According to the article, a decorator in England was left stunned after he received a postcard he himself had sent to his parents while on holiday (vacation) in Spain - 28 years ago! Jim Green, who now lives in his parents' former home, was rifling through his mail earlier this month when he discovered a postcard from Benidorm dated September 1991.
Baffled, Jim, who is now 66, took a closer look and soon realized that it was a postcard sent from his former 39-year-old self to his parents letting them know he had arrived safely on his holiday.
The post card, dated September 12, 1991, read: “To Mum and Dad. Had a good flight over. Everything's ok. Good hotel, weather etc. Weather has been very hot. Hope cats are ok. Must close now, love Jim.”
The postcard arrived on Thursday morning, October 17, 2019. Jim, who now lives at the family home in Braintree, Essex, England, where he had addressed the post card so long ago, said his first thought as he picked up the card was: “Who is in Benidorm?” Then he looked at the date, and amazingly, realized it was 28 years late!
He says he soon recalled that he had written it to tell his parents that he had arrived in Benidorm safely. He further asserts that he can't really remember writing it; but knows that he would have sent it fairly early on in the holiday because they all got sick from the water and were incapacitated for a few days thereafter.
According to the article, generations of Jim's family have lived in the Essex neighborhood of Finchingfield since the mid-1800s. Jim lived with his parents before taking over the tenancy of the family house after his mother died five years ago. His father, Christopher, died in 1997. According to Jim, “My dad would have just said: ‘Well that's just the post for you!”
Although the surprise delivery certainly put a smile on Jim's face, he remains none the wiser as to why it appeared on his doormat so late. He added: “I don't know why it arrived after this length of time. Whether it got lost over there or whether it got lost over here, I don't know. I'm still trying to figure out why the delay was that long. I don't think we'll ever know what really happened. I think it would be pretty hard to trace it back.”
One particular statement made by Jim in the article was particularly intriguing to me. Speaking of his parents, he said, “They never really went abroad on holiday. They used to go to the seaside at Clacton or Maldon or go on coach trips. I think at the time there weren't many people that went away for holidays. I suppose it gave them an idea of what Benidorm looked like.” (Underlining emphasis mine.)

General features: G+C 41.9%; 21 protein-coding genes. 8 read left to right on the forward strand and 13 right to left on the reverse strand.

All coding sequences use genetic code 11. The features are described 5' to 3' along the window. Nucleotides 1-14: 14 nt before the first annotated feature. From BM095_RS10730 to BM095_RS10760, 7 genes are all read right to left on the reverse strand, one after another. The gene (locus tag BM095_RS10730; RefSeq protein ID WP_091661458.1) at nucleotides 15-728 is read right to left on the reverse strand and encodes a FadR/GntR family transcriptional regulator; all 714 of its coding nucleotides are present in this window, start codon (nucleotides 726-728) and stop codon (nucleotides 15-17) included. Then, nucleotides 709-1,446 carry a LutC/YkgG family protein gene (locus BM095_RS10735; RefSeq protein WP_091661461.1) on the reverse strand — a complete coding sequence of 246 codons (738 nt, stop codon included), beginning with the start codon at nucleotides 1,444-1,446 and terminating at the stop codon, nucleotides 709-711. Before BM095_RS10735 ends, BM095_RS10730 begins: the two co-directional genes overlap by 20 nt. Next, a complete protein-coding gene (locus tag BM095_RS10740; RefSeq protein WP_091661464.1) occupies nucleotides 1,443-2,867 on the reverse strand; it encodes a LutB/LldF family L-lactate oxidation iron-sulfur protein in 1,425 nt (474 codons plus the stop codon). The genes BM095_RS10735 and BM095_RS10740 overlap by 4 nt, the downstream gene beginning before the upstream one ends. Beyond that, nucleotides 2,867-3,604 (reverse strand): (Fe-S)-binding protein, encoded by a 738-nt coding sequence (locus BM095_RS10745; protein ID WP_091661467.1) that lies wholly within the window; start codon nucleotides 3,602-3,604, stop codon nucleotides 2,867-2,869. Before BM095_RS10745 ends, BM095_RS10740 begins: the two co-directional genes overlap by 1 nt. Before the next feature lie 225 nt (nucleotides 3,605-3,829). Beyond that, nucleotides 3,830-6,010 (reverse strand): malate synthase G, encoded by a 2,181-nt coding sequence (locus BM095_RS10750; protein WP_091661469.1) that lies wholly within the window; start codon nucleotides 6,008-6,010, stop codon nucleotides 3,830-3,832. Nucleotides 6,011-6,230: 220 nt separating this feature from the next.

As a lover of history in general (and a sentimentalist at heart), I will admit that such stories have always interested me. I love to go back and read through old cards and letters from my own family’s past. They literally capture “moments in time”. And this is all the more true when you stumble upon a letter or postcard from the past that you yourself actually wrote!
But for my purposes in this blog post, please allow me to place a twist on this notion. If it is intriguing to get a letter, postcard, or note that you yourself wrote in the past, how much more so would it be to get a letter that you yourself might write in the future?! Just imagine getting a postcard from the edge of tomorrow and getting a glimpse of what the future looks like!
As I referenced in an earlier blog post on 09/17/20128 titled “NOTE TO SELF”, several years ago, my son, Micah, and I had lunch. At the time, he was 24 years old and gainfully employed in the financial services industry. But he was unhappy. The reason is that he really wanted to do something different with his life. He wanted to be a certified public accountant.
He then told me that if the 24 year old Micah could go back in time and gain the ear of the 18 year old Micah, he would tell him to stay true to his calling, to what he knew in his heart that he really wanted to do with his life. Thereafter, even though he had earlier graduated from college with a degree in Business Administration, he took control of his circumstances and went back to school and took the relevant accounting courses he needed before taking and ultimately passing his state accounting certification exams. And now, all these years later, he is indeed a gainfully employed and very successful certified public accountant.
All of this raises a significant question. If you (or I) could go back and communicate with your (or my) former self, either in person or in writing, what would you (or I) challenge yourself (or myself) to do differently? My suspicion is that, if we knew in advance where the path we were now on would ultimately lead, most all of us would likely make some change or changes in the current course of our lives!
Given this, why not even now begin to think (and act) like that person we would like to be in the future?! If we do, we might well find that the day comes when we look back at our former self and say, “Good job! Stay the course! You’ll be so glad you did!”
And any way you look at it, that is infinitely better than having to look back and say, “What were you thinking?! Why on earth did you not immediately stop what you were doing and take the necessary steps to change your (and my) future life?!”
STORY SOURCE: https://www.foxnews.com/lifestyle/postcard-28-years-later.